Year in Review: 2016 Highlights

November 28, 2016


The past 365 days were characterized by important on-the-ground work for watersheds in need, innovative research and advancement behind the scenes, and more individuals and businesses understanding and supporting our efforts to change the course of conservation. Here are 10 of our highlights from 2016:

We helped break a record. The Salmon River broke a record for the greatest number of steelhead spawners, 68 redds per mile, on a two-mile restoration reach. For the fourth consecutive year, the number of winter steelhead spawning in the upper Sandy basin, where we’ve been working for more than a decade, was more than 350% of that when they were listed as threatened in 1998. Spring Chinook counts were also up, at 40 redds per mile. That’s more than 200% the long-term average.

We enhanced an island. We implemented our first restoration action on Idaho’s Snake River. As part of the federal process for relicensing its Hells Canyon Complex, Idaho Power Company is working with The Freshwater Trust to mitigate the effects of the complex on water temperature. We increased the area of Bayha Island to narrow and deepen the river channel to improve fish habitat and lessen seasonal temperature increases.

And formed partnerships. The Santa Barbara Foundation, U.S. Endowment for Forestry and Communities, Google, Onset Computer Corporation, TREW Gear, Hopworks Urban Brewery, Campbell Global, Columbia Sportswear, The Meriwether Group and Patagonia became partners in protecting and restoring freshwater.

We built, planted, and monitored. Approximately 190 large wood habitat structures were constructed to foster spawning habitat, form deep pools of cool water, and provide off-channel habitat for juvenile rearing. Nearly 52,000 trees were planted to provide shade, filter nutrients, and sequester carbon. Staff monitored more than 80 acres and collected data on 70 project sites.

We refined our models, tools and technologies. Our data is documented more accurately and efficiently, thanks to our restoration monitoring going paperless. Our StreamBank Monitoring App was used to collect data at dozens of project sites in 2016, saving nearly a month in data entry and analysis. With this year’s updates, our project managers can now easily view performance metrics and gain insight immediately after a project is monitored.

We signed new deals with new landowners. We secured 39 new flow deals with 50 landowners. This means 75 total deals are now in effect with 160 landowners across Oregon. Millions of gallons of water are now formally protected.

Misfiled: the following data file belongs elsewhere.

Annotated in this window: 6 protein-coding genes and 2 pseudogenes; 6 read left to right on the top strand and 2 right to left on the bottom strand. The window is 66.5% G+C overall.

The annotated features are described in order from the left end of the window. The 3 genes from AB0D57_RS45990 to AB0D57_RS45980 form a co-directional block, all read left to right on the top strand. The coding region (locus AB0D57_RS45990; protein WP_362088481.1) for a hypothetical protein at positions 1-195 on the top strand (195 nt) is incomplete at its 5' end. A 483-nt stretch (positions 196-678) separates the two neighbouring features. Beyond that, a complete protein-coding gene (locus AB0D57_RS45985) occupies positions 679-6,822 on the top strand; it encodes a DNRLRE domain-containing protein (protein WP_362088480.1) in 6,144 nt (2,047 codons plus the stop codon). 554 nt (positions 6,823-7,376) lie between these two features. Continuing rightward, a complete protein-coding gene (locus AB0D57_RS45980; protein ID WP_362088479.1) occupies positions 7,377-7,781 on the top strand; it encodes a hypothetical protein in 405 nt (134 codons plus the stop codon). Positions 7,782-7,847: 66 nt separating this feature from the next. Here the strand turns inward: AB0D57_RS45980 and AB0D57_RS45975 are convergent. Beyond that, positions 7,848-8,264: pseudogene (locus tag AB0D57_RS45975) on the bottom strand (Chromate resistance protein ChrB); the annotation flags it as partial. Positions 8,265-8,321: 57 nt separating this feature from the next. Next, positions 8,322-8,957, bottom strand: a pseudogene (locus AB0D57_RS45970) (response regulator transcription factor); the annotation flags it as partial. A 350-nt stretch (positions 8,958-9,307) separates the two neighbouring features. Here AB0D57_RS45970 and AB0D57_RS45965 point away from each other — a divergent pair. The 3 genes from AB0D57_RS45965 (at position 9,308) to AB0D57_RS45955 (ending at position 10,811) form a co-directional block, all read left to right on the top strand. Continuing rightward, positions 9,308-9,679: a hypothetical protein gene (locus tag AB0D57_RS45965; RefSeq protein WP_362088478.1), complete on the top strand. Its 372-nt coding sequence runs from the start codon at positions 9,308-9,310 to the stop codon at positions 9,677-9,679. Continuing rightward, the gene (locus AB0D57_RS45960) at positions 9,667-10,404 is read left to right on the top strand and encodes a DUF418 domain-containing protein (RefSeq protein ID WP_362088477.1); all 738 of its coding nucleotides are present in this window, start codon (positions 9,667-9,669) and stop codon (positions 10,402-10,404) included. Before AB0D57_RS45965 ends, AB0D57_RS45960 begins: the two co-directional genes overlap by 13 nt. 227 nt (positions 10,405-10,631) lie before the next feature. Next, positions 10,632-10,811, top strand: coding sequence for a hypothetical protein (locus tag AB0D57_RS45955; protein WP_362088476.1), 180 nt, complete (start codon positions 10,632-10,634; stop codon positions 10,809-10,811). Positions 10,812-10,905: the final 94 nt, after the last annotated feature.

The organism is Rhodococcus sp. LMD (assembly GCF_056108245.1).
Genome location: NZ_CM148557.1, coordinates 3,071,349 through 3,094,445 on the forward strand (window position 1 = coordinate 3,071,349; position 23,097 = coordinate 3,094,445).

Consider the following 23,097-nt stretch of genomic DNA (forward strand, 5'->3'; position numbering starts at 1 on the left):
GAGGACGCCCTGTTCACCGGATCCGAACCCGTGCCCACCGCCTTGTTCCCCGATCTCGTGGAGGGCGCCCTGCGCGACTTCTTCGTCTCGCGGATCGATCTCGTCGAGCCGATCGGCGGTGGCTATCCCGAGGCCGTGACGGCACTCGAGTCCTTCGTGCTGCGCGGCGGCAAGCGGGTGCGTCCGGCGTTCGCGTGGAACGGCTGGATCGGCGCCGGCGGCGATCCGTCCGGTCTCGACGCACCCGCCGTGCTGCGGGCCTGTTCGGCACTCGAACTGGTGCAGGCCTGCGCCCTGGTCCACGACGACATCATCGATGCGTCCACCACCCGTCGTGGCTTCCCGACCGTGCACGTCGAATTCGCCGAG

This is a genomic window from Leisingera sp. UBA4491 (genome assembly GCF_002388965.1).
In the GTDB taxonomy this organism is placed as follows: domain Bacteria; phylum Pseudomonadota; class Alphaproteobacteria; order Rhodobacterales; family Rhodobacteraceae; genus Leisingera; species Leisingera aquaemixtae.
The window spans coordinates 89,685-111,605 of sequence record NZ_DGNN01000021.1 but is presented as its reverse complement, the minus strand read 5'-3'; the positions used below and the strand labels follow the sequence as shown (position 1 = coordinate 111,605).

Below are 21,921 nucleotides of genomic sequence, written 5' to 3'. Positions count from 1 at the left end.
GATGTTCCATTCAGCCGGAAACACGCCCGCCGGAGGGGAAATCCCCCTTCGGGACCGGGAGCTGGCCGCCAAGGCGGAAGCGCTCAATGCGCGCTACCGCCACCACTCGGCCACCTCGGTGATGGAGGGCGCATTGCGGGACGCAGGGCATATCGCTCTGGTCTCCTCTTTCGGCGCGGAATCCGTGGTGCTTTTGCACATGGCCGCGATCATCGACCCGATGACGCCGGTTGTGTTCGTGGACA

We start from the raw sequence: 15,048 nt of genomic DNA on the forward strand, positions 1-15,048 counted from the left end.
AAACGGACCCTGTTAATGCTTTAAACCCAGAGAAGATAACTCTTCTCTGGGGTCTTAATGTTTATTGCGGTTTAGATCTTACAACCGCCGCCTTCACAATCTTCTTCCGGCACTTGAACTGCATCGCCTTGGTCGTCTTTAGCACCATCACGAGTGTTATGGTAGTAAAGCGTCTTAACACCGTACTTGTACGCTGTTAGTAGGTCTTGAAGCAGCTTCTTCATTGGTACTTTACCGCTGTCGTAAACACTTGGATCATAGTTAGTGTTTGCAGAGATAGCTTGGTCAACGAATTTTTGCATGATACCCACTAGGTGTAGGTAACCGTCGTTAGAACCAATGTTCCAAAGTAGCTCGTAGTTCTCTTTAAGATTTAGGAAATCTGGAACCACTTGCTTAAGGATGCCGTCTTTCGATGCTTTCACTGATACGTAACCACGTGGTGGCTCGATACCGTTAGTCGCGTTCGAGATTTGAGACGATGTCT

We expanded our presence. The opening of an office in Sacramento, recognition in nearly 50 publications, the keynote presentations of President Joe Whitworth at national conferences, and the production of 12 podcasts and 10 videos, meant our work was out in the world more than ever.

And grew our base of supporters. More than 3,000 new people liked us on our social media channels – a 50% increase over last year. We saw a 16 percent increase in new donors. And The Headwaters Council, an advisory group of emerging business leaders who will help us drive the next generation of creative and networked philanthropy, was launched.

We embarked on special research initiatives. Thanks to a donation from Onset Computer Corporation, 14 temperature loggers were deployed on Oregon’s Applegate River. For weeks, the loggers sat underwater and collected data that will bring unprecedented clarity to how our projects impact river temperature over time. We also partnered with Portland State University to understand how drones could monitor restoration sites.

And received noteworthy recognition. The Freshwater Trust was a finalist in Imagine H2O’s California Water Policy Challenge and won Portland Monthly’s 2016 Light a Fire Award. We were one of 141 nonprofits included in Willamette Weekly’s Give!Guide campaign. Habitat Restoration Director Mark McCollister accepted the USDA Forest Service National Rise to the Future Award on behalf of the Sandy River Basin Partners for our decade of collaborative work to restore native fish habitat. The White House mentioned us in a blog about finding innovative ways to build climate resilience.

This is what impact looks like.

But these accomplishments don’t only belong to us. They belong to our supporters – the individuals, businesses and foundations that have made the above possible. We’re grateful for the continued support of many and hope you’ll keep us fighting for healthy freshwater ecosystems in 2017. 

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